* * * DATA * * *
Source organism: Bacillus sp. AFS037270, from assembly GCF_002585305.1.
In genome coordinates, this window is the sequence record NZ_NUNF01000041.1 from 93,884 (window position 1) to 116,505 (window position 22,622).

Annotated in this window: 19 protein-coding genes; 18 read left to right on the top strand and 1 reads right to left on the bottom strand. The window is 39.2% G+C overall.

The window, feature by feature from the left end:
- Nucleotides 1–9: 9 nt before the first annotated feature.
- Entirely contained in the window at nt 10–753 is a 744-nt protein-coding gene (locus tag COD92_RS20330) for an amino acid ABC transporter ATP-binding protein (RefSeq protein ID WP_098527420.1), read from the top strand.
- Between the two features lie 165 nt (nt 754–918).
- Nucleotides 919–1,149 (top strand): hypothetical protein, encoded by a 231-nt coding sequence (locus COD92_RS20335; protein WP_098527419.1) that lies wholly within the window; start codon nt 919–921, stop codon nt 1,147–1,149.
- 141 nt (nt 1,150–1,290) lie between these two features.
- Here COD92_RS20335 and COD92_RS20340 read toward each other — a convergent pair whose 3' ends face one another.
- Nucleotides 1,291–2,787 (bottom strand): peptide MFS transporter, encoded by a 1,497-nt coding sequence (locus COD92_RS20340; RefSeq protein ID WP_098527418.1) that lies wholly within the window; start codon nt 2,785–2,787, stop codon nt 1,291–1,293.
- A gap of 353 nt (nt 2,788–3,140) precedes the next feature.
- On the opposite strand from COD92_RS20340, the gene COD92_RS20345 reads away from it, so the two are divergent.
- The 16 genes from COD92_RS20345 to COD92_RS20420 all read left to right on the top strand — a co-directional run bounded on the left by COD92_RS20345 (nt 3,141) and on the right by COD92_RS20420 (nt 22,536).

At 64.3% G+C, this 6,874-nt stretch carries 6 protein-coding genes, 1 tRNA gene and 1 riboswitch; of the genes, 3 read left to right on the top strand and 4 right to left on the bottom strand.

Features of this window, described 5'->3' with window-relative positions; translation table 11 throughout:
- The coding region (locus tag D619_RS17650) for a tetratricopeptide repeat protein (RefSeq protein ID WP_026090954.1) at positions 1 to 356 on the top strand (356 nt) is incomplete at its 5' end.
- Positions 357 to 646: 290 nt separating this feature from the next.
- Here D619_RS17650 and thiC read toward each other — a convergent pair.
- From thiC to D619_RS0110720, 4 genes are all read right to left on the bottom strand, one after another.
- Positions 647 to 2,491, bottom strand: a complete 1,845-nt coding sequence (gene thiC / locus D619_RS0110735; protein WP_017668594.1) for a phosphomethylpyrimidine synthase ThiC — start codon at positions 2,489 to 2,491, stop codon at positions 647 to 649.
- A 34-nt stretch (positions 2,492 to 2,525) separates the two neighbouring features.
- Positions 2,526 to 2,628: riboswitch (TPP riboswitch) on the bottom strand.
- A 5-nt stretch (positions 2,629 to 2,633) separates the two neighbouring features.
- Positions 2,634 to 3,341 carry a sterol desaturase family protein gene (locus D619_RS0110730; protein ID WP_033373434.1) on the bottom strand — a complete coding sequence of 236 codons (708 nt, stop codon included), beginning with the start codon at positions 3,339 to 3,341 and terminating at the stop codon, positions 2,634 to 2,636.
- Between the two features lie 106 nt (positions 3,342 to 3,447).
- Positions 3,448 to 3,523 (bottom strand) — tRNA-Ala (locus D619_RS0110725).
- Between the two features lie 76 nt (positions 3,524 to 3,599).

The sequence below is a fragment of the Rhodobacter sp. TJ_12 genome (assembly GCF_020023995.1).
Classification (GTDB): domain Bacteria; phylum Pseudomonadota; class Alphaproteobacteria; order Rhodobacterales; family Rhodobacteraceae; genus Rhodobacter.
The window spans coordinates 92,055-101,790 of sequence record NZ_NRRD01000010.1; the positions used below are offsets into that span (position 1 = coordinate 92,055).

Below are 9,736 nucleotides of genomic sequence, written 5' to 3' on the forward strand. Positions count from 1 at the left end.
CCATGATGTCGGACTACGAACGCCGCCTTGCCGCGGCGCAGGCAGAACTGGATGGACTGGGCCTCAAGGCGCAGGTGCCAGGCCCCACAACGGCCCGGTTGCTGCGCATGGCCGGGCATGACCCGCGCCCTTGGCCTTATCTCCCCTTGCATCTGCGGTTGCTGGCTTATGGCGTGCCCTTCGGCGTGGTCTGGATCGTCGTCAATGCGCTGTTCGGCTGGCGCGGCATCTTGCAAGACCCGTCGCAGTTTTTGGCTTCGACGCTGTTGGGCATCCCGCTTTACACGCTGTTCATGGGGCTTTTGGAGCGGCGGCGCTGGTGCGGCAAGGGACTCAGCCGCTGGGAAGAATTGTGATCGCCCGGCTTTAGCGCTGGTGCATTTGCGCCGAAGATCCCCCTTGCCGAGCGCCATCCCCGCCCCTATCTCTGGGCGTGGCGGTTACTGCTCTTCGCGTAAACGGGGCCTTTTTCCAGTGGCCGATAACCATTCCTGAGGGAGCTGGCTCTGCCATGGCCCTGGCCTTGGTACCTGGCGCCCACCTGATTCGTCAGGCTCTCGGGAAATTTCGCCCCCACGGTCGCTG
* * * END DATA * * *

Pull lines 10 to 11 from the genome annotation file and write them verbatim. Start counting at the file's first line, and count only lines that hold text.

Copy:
- Here COD92_RS20335 and COD92_RS20340 read toward each other — a convergent pair whose 3' ends face one another.
- Nucleotides 1,291–2,787 (bottom strand): peptide MFS transporter, encoded by a 1,497-nt coding sequence (locus COD92_RS20340; RefSeq protein ID WP_098527418.1) that lies wholly within the window; start codon nt 2,785–2,787, stop codon nt 1,291–1,293.